I knew from the start I wanted to create a video. This is only a sample of the whole video, which had samples my stand-up, clips from home movies, and bits from other endeavors. The video was a "journey" through a life of creativity. What follows is the "new" part of the journey, an interview with a pure-of-mind and imaginative young person.

I like to think I did his imagination justice.

Thursday, October 16, 2014

Jamaica to decriminalize Weed, growers to stop shooting sheriffs

Here is something I was shocked to find out:

Weed is illegal in Jamaica. Seriously.

I never would have thought that. Marijuana is as synonymous with Jamaica as Reggae Music. As a matter of fact, so much reggae is about about weed, I would have thought it was the national flower.

Peter Tosh sang about it.

Entire albums are dedicated to it.

I was convinced it was legal in Jamaica. There was no way you could have convinced me otherwise. When I think of Jamaica, I think of the following:
  • jerk chicken
  • dreadlocks
  • Red Stripe
  • reggae
  • marijuana
But I guess this whole time Jamaica never thought to "legalize it". Until now.

Throughout this year, the Jamaican government has been meeting, debating, and considering legalizing marijuana. According to a USA Today article in June,
The motivation behind the legal pot drive is largely economic. Jamaica's economy has suffered from slow growth, high unemployment (now 13.4%) and high debt for the past two decades, according to the World Bank.

Jamaica, where about 37,066 acres grow marijuana, is the largest Caribbean supplier of pot to the USA and other Caribbean islands, according to the State Department's 2014 International Narcotics Control Strategy Report.

By the end of September, the Jamaican government had drafted legislation to decriminalize the drug, according to the BBC. The Denver Post reported recently that the government of Jamaica had even contacted a Denver-based firm to help with the legality of the issue.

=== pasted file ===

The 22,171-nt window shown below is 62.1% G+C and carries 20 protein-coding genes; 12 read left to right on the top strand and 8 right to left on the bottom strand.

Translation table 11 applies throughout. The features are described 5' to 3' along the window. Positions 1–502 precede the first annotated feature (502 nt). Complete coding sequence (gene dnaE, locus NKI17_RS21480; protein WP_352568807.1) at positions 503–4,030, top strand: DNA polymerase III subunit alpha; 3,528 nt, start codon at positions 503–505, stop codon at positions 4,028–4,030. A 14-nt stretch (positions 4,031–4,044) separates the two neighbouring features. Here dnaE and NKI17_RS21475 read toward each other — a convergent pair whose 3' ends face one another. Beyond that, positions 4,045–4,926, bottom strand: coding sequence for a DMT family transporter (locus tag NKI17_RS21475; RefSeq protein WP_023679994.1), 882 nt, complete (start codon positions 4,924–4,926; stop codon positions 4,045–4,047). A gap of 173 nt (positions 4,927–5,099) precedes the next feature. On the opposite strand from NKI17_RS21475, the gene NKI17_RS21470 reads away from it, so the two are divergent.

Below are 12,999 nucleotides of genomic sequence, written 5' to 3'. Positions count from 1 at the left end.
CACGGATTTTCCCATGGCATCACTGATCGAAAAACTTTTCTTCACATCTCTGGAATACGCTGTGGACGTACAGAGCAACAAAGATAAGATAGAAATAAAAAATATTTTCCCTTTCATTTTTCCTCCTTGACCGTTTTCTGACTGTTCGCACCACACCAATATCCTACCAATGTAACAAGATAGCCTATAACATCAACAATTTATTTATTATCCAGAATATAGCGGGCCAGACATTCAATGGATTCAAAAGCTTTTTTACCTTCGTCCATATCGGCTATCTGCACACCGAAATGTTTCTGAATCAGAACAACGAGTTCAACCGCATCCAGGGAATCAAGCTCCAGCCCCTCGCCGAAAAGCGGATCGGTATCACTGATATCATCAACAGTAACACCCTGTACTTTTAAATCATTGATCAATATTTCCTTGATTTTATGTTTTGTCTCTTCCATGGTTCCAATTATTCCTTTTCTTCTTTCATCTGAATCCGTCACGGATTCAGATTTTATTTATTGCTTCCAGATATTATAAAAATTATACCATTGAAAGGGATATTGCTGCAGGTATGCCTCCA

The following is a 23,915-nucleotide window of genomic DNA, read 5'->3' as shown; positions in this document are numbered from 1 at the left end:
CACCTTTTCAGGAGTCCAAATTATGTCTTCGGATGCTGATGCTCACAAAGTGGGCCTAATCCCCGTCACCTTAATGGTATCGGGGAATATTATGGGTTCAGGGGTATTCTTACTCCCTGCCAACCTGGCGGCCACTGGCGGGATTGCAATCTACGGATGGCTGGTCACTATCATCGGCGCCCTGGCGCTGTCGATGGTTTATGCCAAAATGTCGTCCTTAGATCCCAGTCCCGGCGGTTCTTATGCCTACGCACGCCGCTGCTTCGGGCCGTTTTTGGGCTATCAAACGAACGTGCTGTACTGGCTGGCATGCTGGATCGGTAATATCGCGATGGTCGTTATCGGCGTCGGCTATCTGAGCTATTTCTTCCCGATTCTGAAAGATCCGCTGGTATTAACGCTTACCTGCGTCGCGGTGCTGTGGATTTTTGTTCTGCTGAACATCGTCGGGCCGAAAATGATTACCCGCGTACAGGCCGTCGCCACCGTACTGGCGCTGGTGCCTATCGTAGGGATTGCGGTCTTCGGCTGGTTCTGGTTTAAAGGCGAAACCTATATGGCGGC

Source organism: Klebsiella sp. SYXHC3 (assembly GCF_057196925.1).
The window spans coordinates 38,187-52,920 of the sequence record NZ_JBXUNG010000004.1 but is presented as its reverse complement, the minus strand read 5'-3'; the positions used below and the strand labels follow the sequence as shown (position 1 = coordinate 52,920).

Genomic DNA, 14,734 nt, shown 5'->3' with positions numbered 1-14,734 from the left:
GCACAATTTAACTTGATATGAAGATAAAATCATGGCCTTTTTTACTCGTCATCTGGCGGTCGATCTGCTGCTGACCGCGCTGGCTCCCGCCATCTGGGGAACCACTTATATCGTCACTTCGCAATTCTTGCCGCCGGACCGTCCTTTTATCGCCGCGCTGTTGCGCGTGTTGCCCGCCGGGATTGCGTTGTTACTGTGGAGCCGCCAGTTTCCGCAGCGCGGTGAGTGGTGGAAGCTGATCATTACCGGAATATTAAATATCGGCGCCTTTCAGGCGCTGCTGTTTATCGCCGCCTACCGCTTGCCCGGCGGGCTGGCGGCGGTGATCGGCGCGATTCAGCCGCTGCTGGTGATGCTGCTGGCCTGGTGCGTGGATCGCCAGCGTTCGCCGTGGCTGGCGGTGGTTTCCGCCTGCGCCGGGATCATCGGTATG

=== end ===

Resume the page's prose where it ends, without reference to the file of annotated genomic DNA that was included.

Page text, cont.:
Interestingly, the trend to legalize weed in other countries has "sparked" the change in legal attitudes in Jamaica.

Via CBSNews:
Previous efforts to decriminalize marijuana, or "ganja" as it is largely known in Jamaica, failed to advance because Jamaican officials feared they would violate international treaties and bring sanctions from Washington. But those concerns have eased now that a number of nations and some U.S. states have relaxed marijuana laws.

But my biggest concern is how the Jamaican legal system will compensate those who might have been unjustly prosecuted for defending their herb fields in the days when marijuana was illegal.

I am thinking particularly of a certain grower who was constantly harassed by Sheriff John Brown. After the grower was threatened with violence for an unknown reason, he did what anyone in his position would do: he shot first. While he contritely admitted to killing the sheriff, he claimed to have no part in the death of the deputy.

With weed soon to be legal, will the Jamaican government apologize for its terrorizing behavior towards growers? Will growers be forgiven for shooting sheriffs?